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Indiana National Guard photo by Sgt. John Crosby Indiana Air National Guard Maj. Andrew Conner of Fort Wayne, Indiana, part of the CERFP, sets up a wind sock at Camp Atterbury Joint Maneuver Training Center in central Indiana Tuesday, August 23 during the unit’s validation process.The Indiana National Guard's newest addition, a disaster response force package, was put under the microscope on Friday, August 26, 2011 at Camp Atterbury Joint Maneuver Training Center in central Indiana to test and validate their ability.

The 19th CERFP, or Chemical, Biological, Radiological, Nuclear and high-yield Explosive Enhanced Response Force Package, came together at Atterbury for a week of training and validation to certify them as ready for their mission; to come to the aid of the citizens of Indiana in the event of catastrophic disaster whether it be natural or a terrorist attack.

More specifically, in a disaster situation, the CERFP Soldiers and Airmen provide immediate response capability for the citizens of Indiana: incident site search capability of damaged buildings, rescuing trapped casualties, providing decontamination, and performing medical triage and initial treatment to stabilize patients for transport to medical facilities.

"When there's a catastrophic domestic disaster emergency, the potential for loss of life and medical emergency can be extensive, so the citizens of Indiana really look to the National Guard to play a key role in that response," said Brig. Gen. Courtney Carr, commanding general of Indiana Guard's 81st Troop Command. "We've got great first responders with great capabilities across the state, but the National Guard is a critical element in that overall response to save lives and eliminate suffering for Hoosiers."

The unit, headquartered in Indianapolis, is comprised of four major elements; command and control, search and extraction, decontamination, and medical. Each team works autonomously under the command cell.

"This is a joint exercise for both the Army and Air National Guard," said Brig. Gen. John McGoff, Air Guard chief of staff. "We've got 187 Guardsmen out there right now training for some type of a disaster. The Army covers the search and rescue, and the decontamination piece The Air Guard's role is the medical piece. So after the casualties have been pulled out of the rubble piles and decontaminated, then the Air Guard provides the medical piece of the exercise. This exercise has shown that we can work together very effectively."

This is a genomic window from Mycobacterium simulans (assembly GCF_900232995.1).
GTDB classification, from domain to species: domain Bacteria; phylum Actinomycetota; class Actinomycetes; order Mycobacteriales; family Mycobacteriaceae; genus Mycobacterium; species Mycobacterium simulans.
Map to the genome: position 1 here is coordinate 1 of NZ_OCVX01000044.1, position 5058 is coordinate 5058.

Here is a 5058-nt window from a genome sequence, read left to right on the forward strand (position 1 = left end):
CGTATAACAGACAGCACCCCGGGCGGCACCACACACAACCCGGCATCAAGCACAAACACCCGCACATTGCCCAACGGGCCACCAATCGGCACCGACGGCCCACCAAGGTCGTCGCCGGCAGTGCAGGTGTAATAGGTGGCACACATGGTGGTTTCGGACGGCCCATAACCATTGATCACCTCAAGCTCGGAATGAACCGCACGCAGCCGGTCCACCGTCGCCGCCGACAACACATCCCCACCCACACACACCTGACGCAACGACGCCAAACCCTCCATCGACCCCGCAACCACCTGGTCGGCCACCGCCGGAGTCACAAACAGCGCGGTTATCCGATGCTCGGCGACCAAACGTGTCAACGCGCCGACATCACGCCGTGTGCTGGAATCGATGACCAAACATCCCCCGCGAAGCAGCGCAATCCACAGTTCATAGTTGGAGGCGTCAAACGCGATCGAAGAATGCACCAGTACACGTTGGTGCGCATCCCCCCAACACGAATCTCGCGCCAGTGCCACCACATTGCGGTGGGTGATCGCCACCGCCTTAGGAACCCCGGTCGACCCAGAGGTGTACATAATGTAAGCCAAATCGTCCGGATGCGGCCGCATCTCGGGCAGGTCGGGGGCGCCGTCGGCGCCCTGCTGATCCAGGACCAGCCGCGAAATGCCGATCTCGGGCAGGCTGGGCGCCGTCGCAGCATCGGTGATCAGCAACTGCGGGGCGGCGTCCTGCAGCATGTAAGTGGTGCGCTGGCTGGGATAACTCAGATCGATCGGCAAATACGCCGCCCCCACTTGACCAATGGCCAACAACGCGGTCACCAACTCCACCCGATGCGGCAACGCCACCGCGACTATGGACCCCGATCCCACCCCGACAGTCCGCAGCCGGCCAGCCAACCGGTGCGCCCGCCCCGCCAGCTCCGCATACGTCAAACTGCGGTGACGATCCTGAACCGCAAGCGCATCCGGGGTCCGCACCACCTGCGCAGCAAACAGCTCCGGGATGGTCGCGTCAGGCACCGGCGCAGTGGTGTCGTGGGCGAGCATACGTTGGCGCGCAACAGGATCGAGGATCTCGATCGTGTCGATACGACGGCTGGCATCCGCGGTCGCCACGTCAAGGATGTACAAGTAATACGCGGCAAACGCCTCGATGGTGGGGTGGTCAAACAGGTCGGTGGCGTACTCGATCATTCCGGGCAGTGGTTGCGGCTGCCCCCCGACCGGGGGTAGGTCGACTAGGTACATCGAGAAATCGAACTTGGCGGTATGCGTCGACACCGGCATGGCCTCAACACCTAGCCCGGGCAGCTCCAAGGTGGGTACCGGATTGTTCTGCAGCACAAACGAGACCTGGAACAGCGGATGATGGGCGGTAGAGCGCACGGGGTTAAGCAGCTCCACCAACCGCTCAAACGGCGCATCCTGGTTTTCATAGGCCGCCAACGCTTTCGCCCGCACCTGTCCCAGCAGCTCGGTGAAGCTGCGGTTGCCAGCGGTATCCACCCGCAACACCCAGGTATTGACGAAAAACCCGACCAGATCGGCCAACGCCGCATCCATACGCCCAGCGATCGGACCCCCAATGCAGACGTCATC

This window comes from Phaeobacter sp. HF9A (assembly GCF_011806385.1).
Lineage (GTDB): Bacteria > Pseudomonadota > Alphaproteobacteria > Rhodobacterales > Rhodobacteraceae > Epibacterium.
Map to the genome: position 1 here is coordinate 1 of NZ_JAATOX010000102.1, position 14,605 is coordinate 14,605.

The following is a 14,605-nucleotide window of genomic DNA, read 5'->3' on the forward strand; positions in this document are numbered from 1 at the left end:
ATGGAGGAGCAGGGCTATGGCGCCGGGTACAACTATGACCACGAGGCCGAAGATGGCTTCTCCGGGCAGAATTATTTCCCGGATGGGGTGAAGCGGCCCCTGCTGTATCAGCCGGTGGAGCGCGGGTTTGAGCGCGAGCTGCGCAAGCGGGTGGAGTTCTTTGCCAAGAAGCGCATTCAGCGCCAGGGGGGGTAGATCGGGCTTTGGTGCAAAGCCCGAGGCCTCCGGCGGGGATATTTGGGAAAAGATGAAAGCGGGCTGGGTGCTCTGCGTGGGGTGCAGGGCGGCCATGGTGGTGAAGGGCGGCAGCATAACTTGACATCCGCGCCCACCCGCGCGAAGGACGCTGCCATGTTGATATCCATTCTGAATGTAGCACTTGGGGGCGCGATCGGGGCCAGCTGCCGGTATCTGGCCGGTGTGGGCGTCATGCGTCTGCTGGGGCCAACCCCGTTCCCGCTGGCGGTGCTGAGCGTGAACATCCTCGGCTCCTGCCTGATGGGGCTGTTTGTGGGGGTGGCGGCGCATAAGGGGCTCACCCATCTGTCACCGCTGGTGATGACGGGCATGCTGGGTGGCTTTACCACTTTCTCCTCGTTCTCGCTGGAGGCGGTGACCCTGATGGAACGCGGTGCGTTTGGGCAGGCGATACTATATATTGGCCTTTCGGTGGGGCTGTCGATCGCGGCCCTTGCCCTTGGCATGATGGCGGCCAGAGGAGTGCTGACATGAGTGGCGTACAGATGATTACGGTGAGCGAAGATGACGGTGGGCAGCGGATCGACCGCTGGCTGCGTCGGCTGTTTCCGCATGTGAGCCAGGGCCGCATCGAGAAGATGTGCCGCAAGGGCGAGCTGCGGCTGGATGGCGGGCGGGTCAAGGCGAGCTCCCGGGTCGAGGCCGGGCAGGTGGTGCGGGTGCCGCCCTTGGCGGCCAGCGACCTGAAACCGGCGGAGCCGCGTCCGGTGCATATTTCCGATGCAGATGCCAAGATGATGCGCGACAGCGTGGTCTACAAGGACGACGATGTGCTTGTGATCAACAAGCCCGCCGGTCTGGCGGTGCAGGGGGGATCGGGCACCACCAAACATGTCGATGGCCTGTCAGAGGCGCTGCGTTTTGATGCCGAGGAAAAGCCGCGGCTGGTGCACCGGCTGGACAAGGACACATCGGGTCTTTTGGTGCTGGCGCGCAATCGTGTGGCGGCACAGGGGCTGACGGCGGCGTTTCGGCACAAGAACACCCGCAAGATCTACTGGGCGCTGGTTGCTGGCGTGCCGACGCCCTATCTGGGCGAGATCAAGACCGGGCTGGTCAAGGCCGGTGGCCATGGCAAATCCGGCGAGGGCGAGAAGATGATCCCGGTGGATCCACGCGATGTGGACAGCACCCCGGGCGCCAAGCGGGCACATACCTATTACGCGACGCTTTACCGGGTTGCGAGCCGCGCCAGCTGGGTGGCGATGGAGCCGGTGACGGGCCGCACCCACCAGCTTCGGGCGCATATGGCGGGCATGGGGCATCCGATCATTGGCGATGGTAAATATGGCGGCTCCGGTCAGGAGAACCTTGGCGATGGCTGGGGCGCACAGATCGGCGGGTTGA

"What I'm seeing here today, I'm certain that this unit will be validated and ready to serve the people of this great state," said Maj. Gen. R. Martin Umbarger, commanding general of the Indiana National Guard.

"This team will be able to work in a contaminated area, doing search and extraction, getting casualties out, decontaminate the casualties and medically take care of them. That provides a great capability to this state if we were to be hit with a man-made or natural disaster of that type."

The training arena: the Indiana Department of Homeland Security rubble piles specifically created for training such as this.

The scenario: a 10-kiloton satchel nuclear bomb detonates in a terrorist attack on the citizens of Indiana.

The casualties: role players dressed in tattered clothes and with lifelike wounds staggered around ground zero. Others lay in rubble piles for search and rescue to extract.

A scene played out with a level of realism, lending a sense of urgency to the responders.

"What we want to see is if they're able to respond to all-hazard incident and do it in a timely fashion," said Lt. Col. Scott Fuller senior observer controller of the validation process. Fuller is an evaluator with the Joint Interagency Training and Evaluation Center. His team evaluates and trains CERFPs across the nation.
"They have to learn how to decon, triage, search and extraction, and be able to command and control those elements out there in the field.

Based on the Indiana CERFPs performance, Fuller's team will recommend validation or non-validation to the Indiana Guard commanding general.

After validation, the unit plans to continue growing their knowledge base and training even more.

"We continue to train, we continue to hone our skills," said Carr. "This validation is really just a minimal acceptable threshold for certification and validation. There's still additional capability and expertise to be gained, so we'll continue to train on that and look for opportunities to exercise the CERFP."


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